A new report by lines company Transpower has found that electrification and decarbonisation could save $1.4 billion a year by 2035, Marc Daalder reports
Electrifying transport and industrial process heat and decarbonising electricity generation is not only achievable over the coming years, it will actually save money.
Those are the conclusions of a new Electrification Roadmap from Transpower, the state-owned lines company, which follows on a 2020 report which found electricity demand would jump two-thirds by 2050 and massive amounts of new generation would be needed to keep the lights on.
“We are quite pleased that there’s a feasible option here,” Transpower CEO Alison Andrew told Newsroom. “I mean, there are some real challenges to overcome, but you can see a path forward.”
Like the Climate Change Commission’s landmark report from last week, Transpower says New Zealand isn’t on track to reach its emissions reduction targets.
“Over the five years since signing the Paris Agreement, emissions have not shown signs of decreasing. Over the last 30 years, transport emissions have nearly doubled, and process heat emissions have remained stubbornly flat,” Transpower’s new analysis noted.
“The opportunity in front of us now is for bold and decisive action across our entire economy to not only stop our growth in emissions but to cut them heavily. If we get the market and policy settings right, New Zealand could reduce annual emissions by 9.6 [million tonnes] and generate annual net benefits to the economy of $1.4 billion by 2035 through electrifying transport and process heat and increasing renewable electricity supply.
“Realising this opportunity will be complex and challenging. It will require coordination and commitment across industry, government and business. We will need more clean, renewable energy to be built – and quickly – but this can all be achieved. Clear, ambitious transitional policy and market settings to enable this transformation are required this year – 2021.”
Andrew said she was optimistic the Government would do what was needed.
“We’re very hopeful. And I think that’s where it’s very complementary with the Climate Change Commission’s budgets. They’ve identified the same issue: We do have to go harder, faster,” she said.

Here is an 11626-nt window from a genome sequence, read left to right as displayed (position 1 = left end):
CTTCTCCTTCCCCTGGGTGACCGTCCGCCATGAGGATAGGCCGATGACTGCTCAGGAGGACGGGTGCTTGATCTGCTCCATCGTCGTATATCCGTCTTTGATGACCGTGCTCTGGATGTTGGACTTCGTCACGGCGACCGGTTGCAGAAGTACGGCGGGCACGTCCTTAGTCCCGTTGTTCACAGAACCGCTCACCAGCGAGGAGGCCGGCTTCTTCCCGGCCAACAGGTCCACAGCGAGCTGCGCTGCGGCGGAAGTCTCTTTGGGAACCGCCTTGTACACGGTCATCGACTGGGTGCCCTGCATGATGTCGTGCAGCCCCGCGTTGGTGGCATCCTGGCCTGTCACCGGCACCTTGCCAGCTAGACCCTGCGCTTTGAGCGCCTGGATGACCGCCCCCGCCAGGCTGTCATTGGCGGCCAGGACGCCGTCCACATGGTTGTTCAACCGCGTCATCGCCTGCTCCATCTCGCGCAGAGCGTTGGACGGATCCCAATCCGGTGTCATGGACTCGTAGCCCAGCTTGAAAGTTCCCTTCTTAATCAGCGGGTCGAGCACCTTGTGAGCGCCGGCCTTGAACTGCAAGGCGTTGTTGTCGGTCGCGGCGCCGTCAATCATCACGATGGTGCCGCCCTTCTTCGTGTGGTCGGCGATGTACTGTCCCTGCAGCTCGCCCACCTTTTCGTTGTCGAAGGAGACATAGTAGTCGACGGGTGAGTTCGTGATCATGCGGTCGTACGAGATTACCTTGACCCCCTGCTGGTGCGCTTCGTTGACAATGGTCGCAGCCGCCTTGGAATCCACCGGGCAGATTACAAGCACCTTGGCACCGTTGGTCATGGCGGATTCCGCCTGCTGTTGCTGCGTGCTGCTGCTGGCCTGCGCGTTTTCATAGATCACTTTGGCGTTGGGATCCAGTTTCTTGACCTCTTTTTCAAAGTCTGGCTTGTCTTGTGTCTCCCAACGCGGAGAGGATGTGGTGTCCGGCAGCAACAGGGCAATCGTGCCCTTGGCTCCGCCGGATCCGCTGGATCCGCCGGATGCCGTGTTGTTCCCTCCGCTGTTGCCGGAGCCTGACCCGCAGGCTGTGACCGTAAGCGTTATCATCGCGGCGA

The roadmap touched on all aspects of the energy sector but focused on the opportunities in electrifying transport and decarbonising industrial process heat.
By 2030, the decarbonisation of these two sectors – as well as electricity generation – could lead to New Zealand emitting 4.7 million tonnes (Mt) less than it is today. That’s a 20 percent decrease. Annually, the country would be saving $500m a year at that stage.
Five years later, the emissions reductions will have more than doubled and the country would receive $1.4b in annual benefits. By the time we reach our 2050 net zero target, the country would be emitting 20.2 million tonnes less in the energy space than it is today – a three-quarters decrease – and saving $3.1b a year.
Mass EV adoption by 2025
Transpower’s roadmap hinges on electrifying transport, which is New Zealand’s fastest-growing sector in terms of emissions. Cars, trucks, boats, trains and planes make up more than half of the country’s energy emissions, a third of the emissions subject to the 2050 net zero target and one fifth of the country’s overall gross emissions.
While cutting transport emissions will take time to ramp up – transport and electricity generation are both expected to make up 2.1 Mt of emissions reductions in 2030 – it will play the largest role by far by 2050, when transport will represent 13.4 Mt of the 20.2 Mt of energy emissions reductions by that date.